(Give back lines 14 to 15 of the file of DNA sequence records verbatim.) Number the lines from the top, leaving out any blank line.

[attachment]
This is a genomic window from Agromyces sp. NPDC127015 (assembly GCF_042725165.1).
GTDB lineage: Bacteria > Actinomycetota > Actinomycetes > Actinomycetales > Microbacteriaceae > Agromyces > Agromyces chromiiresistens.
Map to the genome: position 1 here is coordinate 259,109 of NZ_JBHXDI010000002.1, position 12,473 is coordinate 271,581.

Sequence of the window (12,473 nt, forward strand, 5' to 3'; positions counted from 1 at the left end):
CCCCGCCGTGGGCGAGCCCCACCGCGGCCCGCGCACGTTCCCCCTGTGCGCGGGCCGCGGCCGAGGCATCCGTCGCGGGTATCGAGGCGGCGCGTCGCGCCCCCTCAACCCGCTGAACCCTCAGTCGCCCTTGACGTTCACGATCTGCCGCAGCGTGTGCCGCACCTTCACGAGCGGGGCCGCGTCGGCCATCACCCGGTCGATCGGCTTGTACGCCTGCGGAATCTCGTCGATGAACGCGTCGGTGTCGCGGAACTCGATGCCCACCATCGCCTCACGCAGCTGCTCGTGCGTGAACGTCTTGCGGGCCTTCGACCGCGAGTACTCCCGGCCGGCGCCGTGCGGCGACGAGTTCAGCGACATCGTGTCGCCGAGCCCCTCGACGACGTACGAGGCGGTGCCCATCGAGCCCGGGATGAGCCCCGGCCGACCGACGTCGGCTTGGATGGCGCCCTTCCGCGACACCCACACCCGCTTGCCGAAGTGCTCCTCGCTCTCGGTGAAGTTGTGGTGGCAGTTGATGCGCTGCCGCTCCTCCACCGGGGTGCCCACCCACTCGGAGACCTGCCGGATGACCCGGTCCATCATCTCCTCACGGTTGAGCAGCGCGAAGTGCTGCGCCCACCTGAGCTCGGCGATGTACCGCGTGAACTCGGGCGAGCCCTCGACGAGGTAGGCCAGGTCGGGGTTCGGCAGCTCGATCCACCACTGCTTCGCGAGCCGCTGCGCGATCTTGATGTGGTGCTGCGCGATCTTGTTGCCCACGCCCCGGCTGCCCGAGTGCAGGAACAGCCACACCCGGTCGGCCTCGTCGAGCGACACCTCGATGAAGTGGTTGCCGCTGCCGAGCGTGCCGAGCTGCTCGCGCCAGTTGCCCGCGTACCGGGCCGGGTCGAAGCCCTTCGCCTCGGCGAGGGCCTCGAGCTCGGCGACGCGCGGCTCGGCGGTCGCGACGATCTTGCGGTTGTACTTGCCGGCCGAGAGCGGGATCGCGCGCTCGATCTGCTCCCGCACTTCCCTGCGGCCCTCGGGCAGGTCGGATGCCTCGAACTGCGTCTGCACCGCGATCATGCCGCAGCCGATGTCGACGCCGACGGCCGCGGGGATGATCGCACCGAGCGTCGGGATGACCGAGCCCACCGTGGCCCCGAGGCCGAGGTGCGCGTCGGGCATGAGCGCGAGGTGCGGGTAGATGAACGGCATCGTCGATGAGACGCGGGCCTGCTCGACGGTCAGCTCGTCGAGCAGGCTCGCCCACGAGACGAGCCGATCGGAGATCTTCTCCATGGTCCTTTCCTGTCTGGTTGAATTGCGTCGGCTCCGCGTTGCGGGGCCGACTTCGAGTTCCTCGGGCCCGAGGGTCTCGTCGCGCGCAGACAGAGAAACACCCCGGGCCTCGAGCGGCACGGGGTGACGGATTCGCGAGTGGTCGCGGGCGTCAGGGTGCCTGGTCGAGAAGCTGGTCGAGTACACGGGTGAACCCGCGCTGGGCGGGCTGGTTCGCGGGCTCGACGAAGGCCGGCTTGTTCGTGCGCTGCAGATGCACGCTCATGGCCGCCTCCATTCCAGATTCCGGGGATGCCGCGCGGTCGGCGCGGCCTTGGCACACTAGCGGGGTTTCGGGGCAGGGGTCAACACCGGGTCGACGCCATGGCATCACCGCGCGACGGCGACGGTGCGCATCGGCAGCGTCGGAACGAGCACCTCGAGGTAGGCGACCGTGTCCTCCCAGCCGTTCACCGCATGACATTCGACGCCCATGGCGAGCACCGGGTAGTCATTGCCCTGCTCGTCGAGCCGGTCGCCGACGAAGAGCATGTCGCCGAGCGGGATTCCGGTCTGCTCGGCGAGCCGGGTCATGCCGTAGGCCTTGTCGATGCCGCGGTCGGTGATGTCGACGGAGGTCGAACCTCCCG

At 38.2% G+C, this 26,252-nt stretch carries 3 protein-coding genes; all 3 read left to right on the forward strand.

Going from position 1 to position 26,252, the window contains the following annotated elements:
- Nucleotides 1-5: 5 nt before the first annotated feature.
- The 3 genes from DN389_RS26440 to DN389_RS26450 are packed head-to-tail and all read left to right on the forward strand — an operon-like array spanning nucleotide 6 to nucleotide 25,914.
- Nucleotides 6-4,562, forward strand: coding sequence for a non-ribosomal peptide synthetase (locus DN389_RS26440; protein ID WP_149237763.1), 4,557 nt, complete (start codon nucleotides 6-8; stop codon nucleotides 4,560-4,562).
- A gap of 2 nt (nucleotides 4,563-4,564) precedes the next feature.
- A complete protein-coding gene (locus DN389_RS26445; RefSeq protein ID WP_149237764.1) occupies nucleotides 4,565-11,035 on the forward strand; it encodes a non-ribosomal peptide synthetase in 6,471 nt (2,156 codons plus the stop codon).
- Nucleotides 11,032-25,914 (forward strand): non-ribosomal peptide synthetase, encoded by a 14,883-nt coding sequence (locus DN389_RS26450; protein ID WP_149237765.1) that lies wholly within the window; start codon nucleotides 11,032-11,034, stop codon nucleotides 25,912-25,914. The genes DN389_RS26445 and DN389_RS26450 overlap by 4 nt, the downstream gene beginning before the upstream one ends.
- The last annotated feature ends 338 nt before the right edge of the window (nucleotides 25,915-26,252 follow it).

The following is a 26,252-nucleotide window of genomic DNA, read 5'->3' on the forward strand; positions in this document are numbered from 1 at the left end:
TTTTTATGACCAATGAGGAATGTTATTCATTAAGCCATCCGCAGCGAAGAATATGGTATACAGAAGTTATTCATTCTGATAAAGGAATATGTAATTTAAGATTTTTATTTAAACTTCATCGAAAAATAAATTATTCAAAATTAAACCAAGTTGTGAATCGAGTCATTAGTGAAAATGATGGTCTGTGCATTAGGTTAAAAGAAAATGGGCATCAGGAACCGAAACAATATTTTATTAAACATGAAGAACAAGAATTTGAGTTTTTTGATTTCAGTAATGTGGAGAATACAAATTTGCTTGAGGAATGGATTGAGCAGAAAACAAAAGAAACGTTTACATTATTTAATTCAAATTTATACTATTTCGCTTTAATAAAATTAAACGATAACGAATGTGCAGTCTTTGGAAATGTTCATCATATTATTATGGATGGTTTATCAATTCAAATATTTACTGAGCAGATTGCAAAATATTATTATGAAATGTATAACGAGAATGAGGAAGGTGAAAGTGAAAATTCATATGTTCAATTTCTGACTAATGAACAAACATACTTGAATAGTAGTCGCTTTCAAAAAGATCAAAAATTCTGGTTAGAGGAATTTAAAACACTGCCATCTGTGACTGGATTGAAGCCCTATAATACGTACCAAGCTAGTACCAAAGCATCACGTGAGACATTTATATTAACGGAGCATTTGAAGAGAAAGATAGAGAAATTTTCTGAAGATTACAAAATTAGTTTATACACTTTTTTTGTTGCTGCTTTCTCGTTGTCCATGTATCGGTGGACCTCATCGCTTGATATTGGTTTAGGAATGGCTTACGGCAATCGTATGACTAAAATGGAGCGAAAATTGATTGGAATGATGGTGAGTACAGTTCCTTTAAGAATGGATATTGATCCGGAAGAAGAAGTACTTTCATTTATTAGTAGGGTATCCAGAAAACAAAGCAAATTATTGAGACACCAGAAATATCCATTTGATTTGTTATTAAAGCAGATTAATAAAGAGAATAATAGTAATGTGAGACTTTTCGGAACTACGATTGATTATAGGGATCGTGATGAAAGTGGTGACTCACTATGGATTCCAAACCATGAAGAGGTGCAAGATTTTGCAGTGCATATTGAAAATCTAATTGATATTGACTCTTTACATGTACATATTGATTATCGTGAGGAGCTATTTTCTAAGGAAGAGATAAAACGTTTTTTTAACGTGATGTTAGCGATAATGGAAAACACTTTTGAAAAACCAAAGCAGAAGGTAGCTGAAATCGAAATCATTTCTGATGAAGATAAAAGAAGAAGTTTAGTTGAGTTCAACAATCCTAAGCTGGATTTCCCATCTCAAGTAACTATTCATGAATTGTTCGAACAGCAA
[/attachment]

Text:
- The last annotated feature ends 338 nt before the right edge of the window (nucleotides 25,915-26,252 follow it).

The following is a 26,252-nucleotide window of genomic DNA, read 5'->3' on the forward strand; positions in this document are numbered from 1 at the left end: